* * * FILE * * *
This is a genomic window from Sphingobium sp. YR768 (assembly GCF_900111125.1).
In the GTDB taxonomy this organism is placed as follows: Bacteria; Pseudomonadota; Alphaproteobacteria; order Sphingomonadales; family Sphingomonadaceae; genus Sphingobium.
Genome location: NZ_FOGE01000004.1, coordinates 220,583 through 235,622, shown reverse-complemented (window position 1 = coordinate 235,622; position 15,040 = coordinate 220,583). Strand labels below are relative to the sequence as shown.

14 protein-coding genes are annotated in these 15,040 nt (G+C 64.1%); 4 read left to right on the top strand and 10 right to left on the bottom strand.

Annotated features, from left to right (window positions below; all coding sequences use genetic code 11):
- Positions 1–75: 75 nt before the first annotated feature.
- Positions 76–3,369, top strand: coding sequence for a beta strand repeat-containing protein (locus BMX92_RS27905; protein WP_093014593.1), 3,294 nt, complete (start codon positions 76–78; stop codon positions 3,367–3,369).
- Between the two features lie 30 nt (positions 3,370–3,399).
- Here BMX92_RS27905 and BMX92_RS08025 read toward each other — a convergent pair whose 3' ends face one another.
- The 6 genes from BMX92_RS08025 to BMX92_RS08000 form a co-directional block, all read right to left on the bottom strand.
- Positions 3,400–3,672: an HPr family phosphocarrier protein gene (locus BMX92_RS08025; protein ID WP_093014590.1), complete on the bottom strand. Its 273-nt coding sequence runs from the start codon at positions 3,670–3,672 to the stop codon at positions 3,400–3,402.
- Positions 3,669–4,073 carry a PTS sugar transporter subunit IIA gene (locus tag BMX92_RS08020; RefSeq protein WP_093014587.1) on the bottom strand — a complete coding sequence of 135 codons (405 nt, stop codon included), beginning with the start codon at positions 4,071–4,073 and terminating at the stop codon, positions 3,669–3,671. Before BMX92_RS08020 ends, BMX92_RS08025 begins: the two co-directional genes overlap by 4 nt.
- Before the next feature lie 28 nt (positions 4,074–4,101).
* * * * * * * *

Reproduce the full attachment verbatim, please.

This is a genomic window from Sphingobium sp. YR768 (assembly GCF_900111125.1).
In the GTDB taxonomy this organism is placed as follows: Bacteria; Pseudomonadota; Alphaproteobacteria; order Sphingomonadales; family Sphingomonadaceae; genus Sphingobium.
Genome location: NZ_FOGE01000004.1, coordinates 220,583 through 235,622, shown reverse-complemented (window position 1 = coordinate 235,622; position 15,040 = coordinate 220,583). Strand labels below are relative to the sequence as shown.

14 protein-coding genes are annotated in these 15,040 nt (G+C 64.1%); 4 read left to right on the top strand and 10 right to left on the bottom strand.

Annotated features, from left to right (window positions below; all coding sequences use genetic code 11):
- Positions 1–75: 75 nt before the first annotated feature.
- Positions 76–3,369, top strand: coding sequence for a beta strand repeat-containing protein (locus BMX92_RS27905; protein WP_093014593.1), 3,294 nt, complete (start codon positions 76–78; stop codon positions 3,367–3,369).
- Between the two features lie 30 nt (positions 3,370–3,399).
- Here BMX92_RS27905 and BMX92_RS08025 read toward each other — a convergent pair whose 3' ends face one another.
- The 6 genes from BMX92_RS08025 to BMX92_RS08000 form a co-directional block, all read right to left on the bottom strand.
- Positions 3,400–3,672: an HPr family phosphocarrier protein gene (locus BMX92_RS08025; protein ID WP_093014590.1), complete on the bottom strand. Its 273-nt coding sequence runs from the start codon at positions 3,670–3,672 to the stop codon at positions 3,400–3,402.
- Positions 3,669–4,073 carry a PTS sugar transporter subunit IIA gene (locus tag BMX92_RS08020; RefSeq protein WP_093014587.1) on the bottom strand — a complete coding sequence of 135 codons (405 nt, stop codon included), beginning with the start codon at positions 4,071–4,073 and terminating at the stop codon, positions 3,669–3,671. Before BMX92_RS08020 ends, BMX92_RS08025 begins: the two co-directional genes overlap by 4 nt.
- Before the next feature lie 28 nt (positions 4,074–4,101).